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CD REVIEW: Greenlight Caravan - Mother Earth Revival
By Chip Withrow - 12/31/2008 - 01:22 PM EST

Artist: Band: Greenlight Caravan
Album: Mother Earth Revivial
Label: Smashing Grass Records
Genre: Rock/Soul/Funk
Sounds Like: Black Crowes, Stone Temple Pilots, Tower of Power
Production/Musicianship Grade: 9/10
Overall Talent Level: 9/10
Songwriting Skills: 9/10
Performance Skill: 10/10
Best Songs: Room 909, All These Midnight Colors, Pocket Full of Regrets, Spiders Streams and Kerosene
CD Review: For my last review of the year, I am writing about perhaps the hardest rockin’ album I heard in 2008.

Combining Black Crowes’ soulful swagger with the metallic crunch of Stone Temple Pilots and the jazz-funk of Tower of Power, Greenlight Caravan has crafted a uniquely retro-but-fresh hybrid that fits right into 2009.

The opening title cut percolates with a percussion intro and then explodes into a wake-up call reminiscent of Jefferson Airplane’s “Volunteers.” Next is “Room 909,” a monstrous cut peppered with horns, punchy organ, and John David Fontenot’s stinging lead guitar.

“Evolver” slinkily waxes and wanes between lush layers of guitars and Mark Clark’s big, bluesy vocalizing. It ends in another searing Fontenot solo – my only qualm is that I wish Eugene Botts’ Hammond organ were louder in the mix on the outro.

There is plenty of keyboard on the smoking rocker “All These Midnight Colors” – pounding Jerry Lee Lewis piano licks abound here, and the background vocals are cool, too.

On a set full of great cuts, “Pocket Full of Regrets” is a standout. It shows the acoustic softer side of Clark’s songwriting (he penned or co-authored every song) and builds into a bold chorus. The lyrics are evocative, and musical psychedelia also rears its trippy head here.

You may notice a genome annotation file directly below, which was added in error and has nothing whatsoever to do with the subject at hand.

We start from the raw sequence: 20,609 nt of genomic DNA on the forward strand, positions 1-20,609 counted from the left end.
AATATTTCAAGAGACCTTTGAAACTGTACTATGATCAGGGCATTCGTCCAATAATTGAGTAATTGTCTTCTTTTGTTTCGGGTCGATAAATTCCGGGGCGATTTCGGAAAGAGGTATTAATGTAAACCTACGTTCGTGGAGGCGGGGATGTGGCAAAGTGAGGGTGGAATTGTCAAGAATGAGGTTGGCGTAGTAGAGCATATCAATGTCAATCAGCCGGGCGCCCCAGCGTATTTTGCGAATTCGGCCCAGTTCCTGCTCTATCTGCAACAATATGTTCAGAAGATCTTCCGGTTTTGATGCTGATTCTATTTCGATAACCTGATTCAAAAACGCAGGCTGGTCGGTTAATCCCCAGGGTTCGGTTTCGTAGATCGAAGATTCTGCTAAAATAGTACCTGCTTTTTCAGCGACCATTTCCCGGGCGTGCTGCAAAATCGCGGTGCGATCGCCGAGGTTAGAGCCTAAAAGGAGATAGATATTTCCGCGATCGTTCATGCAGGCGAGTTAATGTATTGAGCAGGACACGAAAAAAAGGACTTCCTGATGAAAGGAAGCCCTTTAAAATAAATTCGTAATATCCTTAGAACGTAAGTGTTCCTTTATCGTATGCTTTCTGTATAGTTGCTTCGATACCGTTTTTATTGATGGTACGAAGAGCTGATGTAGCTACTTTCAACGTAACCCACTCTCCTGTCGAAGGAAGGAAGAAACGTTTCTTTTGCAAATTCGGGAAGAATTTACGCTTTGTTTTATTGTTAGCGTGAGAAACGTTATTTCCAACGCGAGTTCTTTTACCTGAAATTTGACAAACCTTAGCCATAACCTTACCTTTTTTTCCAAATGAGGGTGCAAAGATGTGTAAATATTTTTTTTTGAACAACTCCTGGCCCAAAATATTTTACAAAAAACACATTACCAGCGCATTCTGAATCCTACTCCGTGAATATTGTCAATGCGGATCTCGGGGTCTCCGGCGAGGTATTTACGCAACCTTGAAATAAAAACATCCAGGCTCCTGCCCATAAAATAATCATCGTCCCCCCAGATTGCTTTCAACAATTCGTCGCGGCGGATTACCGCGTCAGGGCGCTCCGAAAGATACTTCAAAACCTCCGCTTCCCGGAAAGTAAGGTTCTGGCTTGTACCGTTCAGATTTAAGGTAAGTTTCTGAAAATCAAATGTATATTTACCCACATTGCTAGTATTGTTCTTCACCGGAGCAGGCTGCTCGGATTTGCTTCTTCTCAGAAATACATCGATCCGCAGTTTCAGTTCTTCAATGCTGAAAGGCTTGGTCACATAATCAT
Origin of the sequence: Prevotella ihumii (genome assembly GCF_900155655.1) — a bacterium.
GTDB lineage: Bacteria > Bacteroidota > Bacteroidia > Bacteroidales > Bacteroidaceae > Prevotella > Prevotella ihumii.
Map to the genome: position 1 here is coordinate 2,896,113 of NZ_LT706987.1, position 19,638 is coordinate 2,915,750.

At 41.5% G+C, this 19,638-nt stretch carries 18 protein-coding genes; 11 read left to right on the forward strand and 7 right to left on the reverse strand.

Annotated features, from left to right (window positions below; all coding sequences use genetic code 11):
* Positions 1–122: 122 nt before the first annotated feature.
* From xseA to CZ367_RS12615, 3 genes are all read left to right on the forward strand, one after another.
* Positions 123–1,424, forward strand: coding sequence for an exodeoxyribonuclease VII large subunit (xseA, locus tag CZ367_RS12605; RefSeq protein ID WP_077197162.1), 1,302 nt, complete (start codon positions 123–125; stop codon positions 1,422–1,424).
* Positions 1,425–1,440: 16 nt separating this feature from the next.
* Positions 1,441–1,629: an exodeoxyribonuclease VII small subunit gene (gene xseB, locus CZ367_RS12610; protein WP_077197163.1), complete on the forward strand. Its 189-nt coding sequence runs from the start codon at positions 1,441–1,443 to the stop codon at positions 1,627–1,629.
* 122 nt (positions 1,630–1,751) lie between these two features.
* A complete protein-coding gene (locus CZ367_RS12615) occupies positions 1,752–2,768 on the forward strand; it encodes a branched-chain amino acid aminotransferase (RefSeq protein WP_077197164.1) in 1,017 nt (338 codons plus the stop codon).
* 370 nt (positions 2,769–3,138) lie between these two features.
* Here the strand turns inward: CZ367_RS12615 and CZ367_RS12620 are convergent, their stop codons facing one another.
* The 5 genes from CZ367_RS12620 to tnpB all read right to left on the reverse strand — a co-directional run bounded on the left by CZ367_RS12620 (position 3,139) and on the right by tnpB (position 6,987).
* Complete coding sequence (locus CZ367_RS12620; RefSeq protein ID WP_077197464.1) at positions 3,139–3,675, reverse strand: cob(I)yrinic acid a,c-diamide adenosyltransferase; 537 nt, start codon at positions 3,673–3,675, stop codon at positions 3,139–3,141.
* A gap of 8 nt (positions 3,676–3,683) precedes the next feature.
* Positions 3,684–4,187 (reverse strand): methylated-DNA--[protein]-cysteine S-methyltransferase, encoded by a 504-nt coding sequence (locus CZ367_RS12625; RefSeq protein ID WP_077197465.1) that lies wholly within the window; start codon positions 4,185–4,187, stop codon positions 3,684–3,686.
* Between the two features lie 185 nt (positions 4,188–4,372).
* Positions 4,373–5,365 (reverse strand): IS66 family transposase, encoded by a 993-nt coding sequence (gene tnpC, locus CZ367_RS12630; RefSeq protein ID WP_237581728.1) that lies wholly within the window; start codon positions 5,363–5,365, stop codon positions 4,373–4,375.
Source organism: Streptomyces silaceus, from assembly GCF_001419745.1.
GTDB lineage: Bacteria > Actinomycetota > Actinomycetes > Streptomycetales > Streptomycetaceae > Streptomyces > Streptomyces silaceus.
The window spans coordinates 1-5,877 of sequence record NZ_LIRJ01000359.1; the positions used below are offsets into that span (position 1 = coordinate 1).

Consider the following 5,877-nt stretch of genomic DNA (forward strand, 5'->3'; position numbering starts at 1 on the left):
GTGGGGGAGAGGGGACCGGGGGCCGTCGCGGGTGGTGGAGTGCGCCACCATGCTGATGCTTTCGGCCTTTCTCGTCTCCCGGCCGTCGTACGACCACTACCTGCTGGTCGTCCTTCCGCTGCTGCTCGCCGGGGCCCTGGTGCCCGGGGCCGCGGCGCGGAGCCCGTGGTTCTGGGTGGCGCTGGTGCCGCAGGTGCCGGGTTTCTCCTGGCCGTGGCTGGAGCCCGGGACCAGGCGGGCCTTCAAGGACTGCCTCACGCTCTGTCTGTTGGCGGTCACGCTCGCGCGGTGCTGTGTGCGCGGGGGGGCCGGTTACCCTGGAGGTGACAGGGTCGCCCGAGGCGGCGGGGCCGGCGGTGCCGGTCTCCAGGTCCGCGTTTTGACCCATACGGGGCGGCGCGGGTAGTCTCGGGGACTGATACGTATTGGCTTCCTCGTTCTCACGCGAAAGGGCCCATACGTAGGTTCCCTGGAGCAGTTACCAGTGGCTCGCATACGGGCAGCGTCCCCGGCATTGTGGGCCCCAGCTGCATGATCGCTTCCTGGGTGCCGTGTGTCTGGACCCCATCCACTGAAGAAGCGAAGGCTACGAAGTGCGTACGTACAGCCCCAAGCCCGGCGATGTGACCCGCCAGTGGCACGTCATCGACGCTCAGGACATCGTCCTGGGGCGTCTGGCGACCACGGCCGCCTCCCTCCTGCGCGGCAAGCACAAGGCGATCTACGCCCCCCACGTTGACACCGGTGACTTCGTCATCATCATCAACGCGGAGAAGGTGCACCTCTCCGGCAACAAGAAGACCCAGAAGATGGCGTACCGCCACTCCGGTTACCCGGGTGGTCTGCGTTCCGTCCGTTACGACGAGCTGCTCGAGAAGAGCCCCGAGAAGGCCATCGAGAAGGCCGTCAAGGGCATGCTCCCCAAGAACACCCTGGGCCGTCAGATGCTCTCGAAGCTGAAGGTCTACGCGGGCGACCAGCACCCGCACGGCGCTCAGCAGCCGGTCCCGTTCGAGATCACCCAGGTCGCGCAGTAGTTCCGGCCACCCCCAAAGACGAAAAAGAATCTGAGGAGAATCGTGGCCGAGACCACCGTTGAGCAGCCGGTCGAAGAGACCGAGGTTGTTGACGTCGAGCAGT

“Resolution” showcases more nifty guitar work – funky rhythm and soaring leads. (Again, the organ could be louder, but I’m a Hammond nut.) “Lay Down Low” is danceable, horn-heavy fun with vocals that veer between almost-rap and falsetto sing-along.

“Idle Hands” is a quirky twist in the road – bouncy reggae-fied jazz-blues. Then comes another monstrous slab of soulful rock in “Song For Sister Green Eyes,” which features a deep-groove interlude.

“Spiders, Streams and Kerosene” (great title, isn’t it?) has a jangly Allman Brothers-style vibe. It’s propulsive, and the piano is prominent. Another of my favorites. After a great song like “Spiders,” closing the CD with two mellow tunes seems anti-climactic, but they are both pretty. “Free” is stripped down and melodic, and “Through the Blue” is a laid-back take on the rootsy feel of “Spiders.”

As I’ve stated in other reviews, one of the highest compliments I will pay an act is that I really want to see and hear them perform. Every song on Mother Earth Revival is a winner, and I would love to watch and listen to Greenlight Caravan bring them to life onstage.

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